Mortgage Interest Rates On Conventional Loans Versus FHA Loans

This BLOG On Mortgage Interest Rates Was Updated On May 7, 2017

Mortgage Interest Rates On Conventional Loans are more sensitive to credit scores and loan to value than FHA Loans.

  • The higher the borrower’s credit scores, the lower their conventional mortgage rate.
  • For the lowest possible conventional mortgage rate, borrower should have 740 credit scores.
  • The more down payment they put down on a home purchase, the lower the rate. 
  • For the best conventional mortgage rate, borrower should put down 25% down payment.
  • The higher the credit score, the lower private mortgage insurance is to a conventional borrower putting less than 20% down payment

With FHA Loans, here is how mortgage rates work:

  • Credit Scores does affect mortgage rates on FHA Loans but not like conventional loans.
  • FHA Borrowers can get the best FHA mortgage rates with 680 credit score
  • Loan to Value on government loans such as FHA Loans, VA Loans, USDA Loans, has not impact on pricing on mortgage rates.

Mortgage Rate Locks

A mortgage interest rates lock, also called a rate lock or rate commitment, is a lender’s promise to hold a certain interest rate and a certain number of points for you, usually for a specified period of time, while your loan application is processed.

  • Depending upon the lender, borrowers may be able to lock in the interest rate and number of points that they will be charged when they complete the mortgage application and get disclosures back or, during the mortgage process.
  • Or borrowers can lock their loan once they get a conditional mortgage loan approval.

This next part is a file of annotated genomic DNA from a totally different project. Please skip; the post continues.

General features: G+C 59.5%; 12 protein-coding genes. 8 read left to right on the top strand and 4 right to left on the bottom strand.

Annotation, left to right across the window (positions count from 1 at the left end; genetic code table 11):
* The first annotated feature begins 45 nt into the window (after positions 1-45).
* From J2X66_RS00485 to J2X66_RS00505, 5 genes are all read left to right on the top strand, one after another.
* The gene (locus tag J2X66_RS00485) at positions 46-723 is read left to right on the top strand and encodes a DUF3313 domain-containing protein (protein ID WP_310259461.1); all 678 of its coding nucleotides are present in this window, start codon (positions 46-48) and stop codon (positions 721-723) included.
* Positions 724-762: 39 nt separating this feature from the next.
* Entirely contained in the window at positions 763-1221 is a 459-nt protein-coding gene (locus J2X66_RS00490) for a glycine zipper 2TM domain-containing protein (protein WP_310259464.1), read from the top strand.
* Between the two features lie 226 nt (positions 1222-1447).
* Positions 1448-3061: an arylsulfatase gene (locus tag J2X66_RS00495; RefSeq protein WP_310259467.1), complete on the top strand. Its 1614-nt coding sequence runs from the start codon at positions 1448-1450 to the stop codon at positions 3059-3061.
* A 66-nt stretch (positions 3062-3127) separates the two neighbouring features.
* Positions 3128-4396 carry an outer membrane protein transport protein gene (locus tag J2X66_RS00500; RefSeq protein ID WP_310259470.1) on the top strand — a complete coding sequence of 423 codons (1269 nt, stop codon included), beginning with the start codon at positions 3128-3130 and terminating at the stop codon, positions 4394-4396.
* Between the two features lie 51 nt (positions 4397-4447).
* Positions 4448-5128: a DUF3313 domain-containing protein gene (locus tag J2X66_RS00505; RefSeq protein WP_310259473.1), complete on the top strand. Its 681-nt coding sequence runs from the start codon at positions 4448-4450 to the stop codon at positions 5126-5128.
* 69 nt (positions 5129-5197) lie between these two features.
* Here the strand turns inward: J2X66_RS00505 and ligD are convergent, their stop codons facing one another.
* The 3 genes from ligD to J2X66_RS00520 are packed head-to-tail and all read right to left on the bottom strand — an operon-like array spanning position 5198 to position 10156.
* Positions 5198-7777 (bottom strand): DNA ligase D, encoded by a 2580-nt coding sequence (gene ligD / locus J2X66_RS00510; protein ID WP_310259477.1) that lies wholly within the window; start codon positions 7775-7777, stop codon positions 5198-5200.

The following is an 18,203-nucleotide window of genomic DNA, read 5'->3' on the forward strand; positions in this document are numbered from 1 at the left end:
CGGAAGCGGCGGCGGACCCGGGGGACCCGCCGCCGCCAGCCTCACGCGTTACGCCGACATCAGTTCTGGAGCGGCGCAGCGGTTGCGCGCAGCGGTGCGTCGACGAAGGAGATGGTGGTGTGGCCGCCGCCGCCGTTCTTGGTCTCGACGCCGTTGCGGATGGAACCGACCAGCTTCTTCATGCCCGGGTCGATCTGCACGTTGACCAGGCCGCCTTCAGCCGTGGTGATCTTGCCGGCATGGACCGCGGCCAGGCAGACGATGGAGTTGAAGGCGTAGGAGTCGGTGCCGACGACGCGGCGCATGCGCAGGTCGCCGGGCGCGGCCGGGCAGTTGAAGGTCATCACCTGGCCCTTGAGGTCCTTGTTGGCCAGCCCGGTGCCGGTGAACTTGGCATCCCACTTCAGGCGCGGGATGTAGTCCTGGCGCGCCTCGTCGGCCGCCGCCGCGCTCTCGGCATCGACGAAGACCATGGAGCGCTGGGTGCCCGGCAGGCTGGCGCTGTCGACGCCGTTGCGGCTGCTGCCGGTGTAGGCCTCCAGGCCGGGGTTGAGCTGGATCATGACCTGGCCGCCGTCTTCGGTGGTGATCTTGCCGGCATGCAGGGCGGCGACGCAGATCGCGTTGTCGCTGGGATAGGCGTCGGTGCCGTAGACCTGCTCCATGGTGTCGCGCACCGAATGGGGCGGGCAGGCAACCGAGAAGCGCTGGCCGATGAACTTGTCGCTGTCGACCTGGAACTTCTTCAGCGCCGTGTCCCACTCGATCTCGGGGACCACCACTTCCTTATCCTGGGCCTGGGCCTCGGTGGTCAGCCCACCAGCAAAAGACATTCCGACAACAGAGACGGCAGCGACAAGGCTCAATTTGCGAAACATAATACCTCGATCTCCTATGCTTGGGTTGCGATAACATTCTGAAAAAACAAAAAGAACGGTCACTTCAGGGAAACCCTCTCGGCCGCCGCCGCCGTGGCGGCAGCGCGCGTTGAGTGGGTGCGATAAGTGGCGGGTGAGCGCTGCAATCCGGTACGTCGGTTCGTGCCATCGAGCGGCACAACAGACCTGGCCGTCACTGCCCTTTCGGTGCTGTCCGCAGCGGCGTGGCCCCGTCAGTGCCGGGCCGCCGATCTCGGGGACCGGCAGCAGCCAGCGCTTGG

• Mortgage interest rate locks should be done as soon as possible on refinance mortgage loans because if the mortgage interest rates rise, then the refinance mortgage loan may not go through or the refinance mortgage loan borrower may need to wait until the mortgage interest rates come back down.
  • There are 15 day locks, 30 day locks, 45 day locks, and 60 day locks.
  • The longer the lock period, the more it will cost for the pricing adjustments.

Shorter Term Mortgages And Mortgage Interest Rates

Shorter loans, such as a 20 year or 15 year note, can save homeowners thousand of dollars in interest payments over the term of the loan. The monthly Principal and Interest Payments will be higher due to being amortized over a shorter period.

  • An adjustable rate mortgage may get you started with a lower interest rate than a fixed rate mortgage.
  • Payments on ARM could get higher when the interest rate changes after the ARM fixed rate period is over.

Larger Down Payment On Home Purchase

A larger down payment greater than 20% will give you the best possible rate.

  • With a down payment of 5% or less, you should expect to pay a higher rate as you are starting with less equity as collateral.
  • If you’ve got the cash now and want to lower your payments, you can pay points on your loan to lower your mortgage rate.
  • It’s a simple concept, really.
  • In exchange for more money up front, lenders are willing to lower the interest rate they charge, cutting the borrower’s payments.
  • Closing costs are fees paid by the lender, if you do not want to pay all of the closing costs, expect a higher rate which will pay the lender additional interest over the life of the loan.

Credit And Debt To Income Ratios

Credit Scores and debt-to-income ratio affects the type of loans borrowers qualify for.

  • Borrowers who have good credit and sufficient monthly income that surpasses monthly debt obligations, they will get lower debt to income ratios.
  • Borrowers who have monthly income that barely covers minimum debt obligations, even if they have high credit scores, will not be eligible for certain loan programs due to debt to income ratio requirements.

The information contained on Gustan Cho Associates website is for informational purposes only and is not an advertisement for products offered by The Gustan Cho Team @ Gustan Cho Associates or its affiliates. The views and opinions expressed herein are those of the author and/or guest writers of Gustan Cho Associates Mortgage & Real Estate Information Resource Center website and do not reflect the policy of Gustan Cho Associates Lenders Network, its officers, subsidiaries, parent, or affiliates.

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